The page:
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Jermaine O'Neal returned to the court Thursday for the first time since Jan. 12.SAN ANTONIO -- When the Celtics and Jermaine O'Neal sat down to map out a plan of attack for his return to game action, they could have easily given him a couple of extra days of practice time and brought him back on Sunday at the TD Garden against the 26-win Detroit Pistons.
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Jermaine O'Neal admitted the hardest part was getting reacclimated to the speed of the game.But what's the fun in that? O'Neal figured if he was going to jump back in the fire, why not pick the spiciest game on the schedule?
So there was O'Neal, back on the floor at the AT&T Center on Thursday night for the first time since Jan. 12, giving a quick tap to San Antonio Spurs big man Tim Duncan, then immediately leaning on the future Hall of Famer to prevent him from establishing post position.
"You don't want to try to find a lesser talent," O'Neal said. "You want to put yourself to the test. We looked at the calendar and this is when we picked to come back. I've always, throughout my career, I've tried to contribute at a high level, so I couldn't have picked a better place to come and challenge what I've been through for the last three months [than] against a good team like San Antonio."
O'Neal's stat line was modest: 2-for-2 shooting with five points, a rebound and an assist over 11:12. He played in two short bursts midway through the first and third quarters, but earned big praise from Celtics coach Doc Rivers each time he came back to the bench.
He didn't block any shots, but he altered a couple of looks and blocked a couple of paths. In general he made things a little bit more difficult for San Antonio on a night that Boston lost its only other true center in Nenad Krstic to a second-quarter knee injury. (Krstic is out at least for the weekend and will need an MRI.)
O'Neal admitted he's still got rust to shake off and said the game came at him a lot faster than he expected, but he was happy with his effort.
"The only surprise that I had was the speed of the game," O'Neal said. "When you're gone for three months, you can simulate playing basketball, doing drills or whatever it may be. None of the conditioning that you can do can really set you up and put you in any great position for what you've got to go through out there. I was really shocked on how fast the game was, considering I've been gone for three months.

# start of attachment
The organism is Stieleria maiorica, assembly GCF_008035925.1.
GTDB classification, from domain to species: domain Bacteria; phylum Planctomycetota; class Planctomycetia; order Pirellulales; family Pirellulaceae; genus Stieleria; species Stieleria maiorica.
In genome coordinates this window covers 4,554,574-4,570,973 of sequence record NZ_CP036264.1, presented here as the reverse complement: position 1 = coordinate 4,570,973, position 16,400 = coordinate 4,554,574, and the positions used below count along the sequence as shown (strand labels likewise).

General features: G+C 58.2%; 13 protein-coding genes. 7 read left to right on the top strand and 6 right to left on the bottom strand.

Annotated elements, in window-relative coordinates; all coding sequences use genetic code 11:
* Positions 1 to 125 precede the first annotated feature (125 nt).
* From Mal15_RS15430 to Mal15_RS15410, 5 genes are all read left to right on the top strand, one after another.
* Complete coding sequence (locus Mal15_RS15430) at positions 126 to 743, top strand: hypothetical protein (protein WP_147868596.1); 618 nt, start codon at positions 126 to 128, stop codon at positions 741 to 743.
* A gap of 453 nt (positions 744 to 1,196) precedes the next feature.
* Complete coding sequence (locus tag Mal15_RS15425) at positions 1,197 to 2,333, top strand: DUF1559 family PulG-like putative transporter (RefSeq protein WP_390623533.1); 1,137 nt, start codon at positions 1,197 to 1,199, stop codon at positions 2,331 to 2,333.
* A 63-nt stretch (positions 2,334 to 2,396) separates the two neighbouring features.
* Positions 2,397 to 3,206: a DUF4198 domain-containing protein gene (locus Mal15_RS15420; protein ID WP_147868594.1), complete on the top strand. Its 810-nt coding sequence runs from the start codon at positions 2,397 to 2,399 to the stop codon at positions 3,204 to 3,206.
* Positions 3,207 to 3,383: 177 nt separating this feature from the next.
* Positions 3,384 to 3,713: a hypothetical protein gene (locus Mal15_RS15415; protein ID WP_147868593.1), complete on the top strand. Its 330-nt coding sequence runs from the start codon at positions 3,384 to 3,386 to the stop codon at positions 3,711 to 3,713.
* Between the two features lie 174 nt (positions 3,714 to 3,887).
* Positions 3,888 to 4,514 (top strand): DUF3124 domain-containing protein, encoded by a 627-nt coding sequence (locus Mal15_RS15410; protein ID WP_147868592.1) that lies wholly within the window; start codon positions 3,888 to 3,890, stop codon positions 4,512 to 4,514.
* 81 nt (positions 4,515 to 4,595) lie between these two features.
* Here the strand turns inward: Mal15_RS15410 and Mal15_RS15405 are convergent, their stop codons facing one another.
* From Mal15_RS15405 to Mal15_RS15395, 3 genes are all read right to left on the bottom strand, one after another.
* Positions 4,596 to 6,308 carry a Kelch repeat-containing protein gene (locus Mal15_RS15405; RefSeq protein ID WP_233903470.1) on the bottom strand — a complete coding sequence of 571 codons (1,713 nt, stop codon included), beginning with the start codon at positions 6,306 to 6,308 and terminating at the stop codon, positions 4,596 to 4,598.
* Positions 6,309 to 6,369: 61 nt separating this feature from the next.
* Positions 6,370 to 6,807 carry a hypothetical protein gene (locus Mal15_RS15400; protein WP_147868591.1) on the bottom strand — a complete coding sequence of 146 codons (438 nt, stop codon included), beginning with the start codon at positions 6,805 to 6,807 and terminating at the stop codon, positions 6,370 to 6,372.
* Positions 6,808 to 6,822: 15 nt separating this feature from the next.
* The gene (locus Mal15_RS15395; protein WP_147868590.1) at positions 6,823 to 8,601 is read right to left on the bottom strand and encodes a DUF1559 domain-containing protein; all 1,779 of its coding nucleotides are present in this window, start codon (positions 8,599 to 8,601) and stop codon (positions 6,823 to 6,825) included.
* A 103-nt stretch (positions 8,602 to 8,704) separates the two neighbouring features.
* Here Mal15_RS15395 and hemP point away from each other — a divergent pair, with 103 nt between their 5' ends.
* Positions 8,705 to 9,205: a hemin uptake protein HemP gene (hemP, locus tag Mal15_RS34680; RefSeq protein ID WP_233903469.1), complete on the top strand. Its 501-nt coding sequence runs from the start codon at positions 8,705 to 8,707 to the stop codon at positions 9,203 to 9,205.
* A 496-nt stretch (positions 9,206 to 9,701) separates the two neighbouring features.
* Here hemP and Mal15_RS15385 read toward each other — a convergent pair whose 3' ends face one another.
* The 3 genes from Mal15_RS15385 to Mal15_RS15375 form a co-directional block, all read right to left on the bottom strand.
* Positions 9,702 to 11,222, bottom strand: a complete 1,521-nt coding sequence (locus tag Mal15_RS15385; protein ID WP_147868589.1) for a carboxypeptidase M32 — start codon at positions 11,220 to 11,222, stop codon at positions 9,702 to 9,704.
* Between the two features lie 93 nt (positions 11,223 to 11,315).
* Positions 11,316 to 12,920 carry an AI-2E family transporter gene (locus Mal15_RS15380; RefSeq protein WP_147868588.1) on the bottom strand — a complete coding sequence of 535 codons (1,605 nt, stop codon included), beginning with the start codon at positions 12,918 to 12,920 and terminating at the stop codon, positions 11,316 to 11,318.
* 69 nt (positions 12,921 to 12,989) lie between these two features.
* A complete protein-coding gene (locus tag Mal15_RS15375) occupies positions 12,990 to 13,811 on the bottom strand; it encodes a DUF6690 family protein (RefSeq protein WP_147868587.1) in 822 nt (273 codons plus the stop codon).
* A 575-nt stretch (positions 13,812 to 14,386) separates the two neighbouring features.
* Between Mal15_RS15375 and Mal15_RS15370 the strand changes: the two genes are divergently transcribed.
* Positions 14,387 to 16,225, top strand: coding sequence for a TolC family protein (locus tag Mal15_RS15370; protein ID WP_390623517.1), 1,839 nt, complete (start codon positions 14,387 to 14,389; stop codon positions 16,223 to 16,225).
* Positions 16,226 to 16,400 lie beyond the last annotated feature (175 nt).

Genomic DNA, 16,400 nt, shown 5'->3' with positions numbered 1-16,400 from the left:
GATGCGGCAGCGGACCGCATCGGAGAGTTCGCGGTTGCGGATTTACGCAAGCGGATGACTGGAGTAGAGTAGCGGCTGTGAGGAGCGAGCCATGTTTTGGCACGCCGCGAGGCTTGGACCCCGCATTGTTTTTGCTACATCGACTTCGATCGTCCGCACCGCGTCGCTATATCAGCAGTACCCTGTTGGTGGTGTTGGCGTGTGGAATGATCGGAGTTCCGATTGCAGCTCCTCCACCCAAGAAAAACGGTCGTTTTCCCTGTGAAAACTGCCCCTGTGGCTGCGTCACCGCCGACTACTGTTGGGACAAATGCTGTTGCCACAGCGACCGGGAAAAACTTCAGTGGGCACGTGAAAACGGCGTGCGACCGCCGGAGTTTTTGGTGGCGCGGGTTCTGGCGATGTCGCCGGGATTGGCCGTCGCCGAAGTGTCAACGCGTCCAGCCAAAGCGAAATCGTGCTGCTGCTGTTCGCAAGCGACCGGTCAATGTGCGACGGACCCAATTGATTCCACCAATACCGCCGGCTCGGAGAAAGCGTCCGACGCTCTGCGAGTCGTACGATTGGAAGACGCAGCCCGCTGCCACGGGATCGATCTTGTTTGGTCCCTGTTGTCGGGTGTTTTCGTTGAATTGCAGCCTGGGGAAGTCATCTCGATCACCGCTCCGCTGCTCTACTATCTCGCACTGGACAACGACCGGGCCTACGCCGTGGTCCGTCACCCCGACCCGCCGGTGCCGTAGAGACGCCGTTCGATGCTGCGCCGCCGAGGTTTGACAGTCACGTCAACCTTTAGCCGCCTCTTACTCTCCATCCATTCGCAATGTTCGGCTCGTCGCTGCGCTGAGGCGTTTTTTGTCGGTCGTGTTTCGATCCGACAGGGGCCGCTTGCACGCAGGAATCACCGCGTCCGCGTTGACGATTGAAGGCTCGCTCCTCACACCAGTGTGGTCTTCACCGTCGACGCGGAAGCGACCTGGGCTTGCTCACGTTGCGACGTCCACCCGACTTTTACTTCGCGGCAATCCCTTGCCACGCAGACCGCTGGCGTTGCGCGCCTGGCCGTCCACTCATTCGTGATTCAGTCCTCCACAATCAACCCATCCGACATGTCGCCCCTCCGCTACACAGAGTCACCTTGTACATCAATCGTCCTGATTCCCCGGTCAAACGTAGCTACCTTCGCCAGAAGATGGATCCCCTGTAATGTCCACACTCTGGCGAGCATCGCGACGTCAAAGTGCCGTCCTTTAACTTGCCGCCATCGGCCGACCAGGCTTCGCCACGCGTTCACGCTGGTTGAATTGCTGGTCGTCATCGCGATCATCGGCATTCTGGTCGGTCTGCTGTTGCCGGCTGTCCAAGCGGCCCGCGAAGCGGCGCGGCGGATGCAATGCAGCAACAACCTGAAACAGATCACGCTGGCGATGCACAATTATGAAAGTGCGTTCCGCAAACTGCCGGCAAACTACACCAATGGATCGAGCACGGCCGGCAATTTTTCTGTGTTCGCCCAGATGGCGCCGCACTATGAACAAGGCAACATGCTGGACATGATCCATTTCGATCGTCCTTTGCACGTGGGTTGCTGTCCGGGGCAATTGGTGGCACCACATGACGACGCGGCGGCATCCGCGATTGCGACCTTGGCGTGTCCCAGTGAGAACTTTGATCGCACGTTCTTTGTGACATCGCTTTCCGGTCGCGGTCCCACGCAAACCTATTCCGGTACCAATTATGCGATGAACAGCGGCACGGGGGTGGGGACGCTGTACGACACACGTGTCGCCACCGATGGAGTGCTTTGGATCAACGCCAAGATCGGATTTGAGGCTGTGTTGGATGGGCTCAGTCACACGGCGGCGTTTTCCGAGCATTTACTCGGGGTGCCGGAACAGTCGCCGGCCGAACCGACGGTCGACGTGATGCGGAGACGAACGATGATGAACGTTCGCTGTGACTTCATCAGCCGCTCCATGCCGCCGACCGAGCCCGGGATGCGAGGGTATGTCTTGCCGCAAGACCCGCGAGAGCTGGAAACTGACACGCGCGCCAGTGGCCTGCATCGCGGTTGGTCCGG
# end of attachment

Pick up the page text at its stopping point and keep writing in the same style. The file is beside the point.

"Tony Parker is very fast. Manu Ginobili is very fast. I was just trying to get my speed back. But I looked at what I did today and I've got to get better tomorrow. It was very minimal, very minimal minutes, and you've just got to keep building. I still have more games to get where I need to be and to get in sync with the guys. I feel like the second unit did a great job and that's what we're really going to focus on, giving our starters some rest, and not having these guys play tremendous minutes. We get out there, we get some stops, we score. That's five more minutes for our starters to get some rest."
With Krstic sidelined for at least the next couple of games -- and maybe longer depending on the results of his MRI Saturday in Boston -- the Celtics might need to lean on O'Neal more moving forward. They're impressed with the early returns.
"I told him he came back right on time," captain Paul Pierce said. "We need him. We need these bodies late in the season. Hopefully Krstic is not too hurt and he'll be back in a few days or a week or however long he takes, but we want to be healthy going into the playoffs, bottom line. It's good to get [O'Neal] back in here and he looked good out there. I told him he moved well. You talk about a guy who hadn't played in two or three months. That's a big start."
Added Kevin Garnett: "He looked strong, he looked confident. We [saw] him in practice [Wednesday]. He was back to the J.O., bumping and bruising and dunking the ball. He was powerful. More than ever he has his confidence back, so that's a good sign."
O'Neal, who has appeared in only 18 games this season because of his troublesome left knee, spent a few minutes chatting with reporters, then politely excused himself. He needed to get into the trainer's room and begin treatment on that left knee to ensure no flareups that would prevent him from getting back on the court Friday in Atlanta -- and beyond.
"I felt good," O'Neal said. "I felt strong. I got a little winded a couple of times just because of the pace of the game, but it's like muscle memory. You've got to take the blows, go get the rebounds, challenge shots. Those are things I'm going to get better at. To be honest, the first game back, I feel very positive about it. My teammates are very positive about it. The coaches were [too], so I feel good about [how I played]."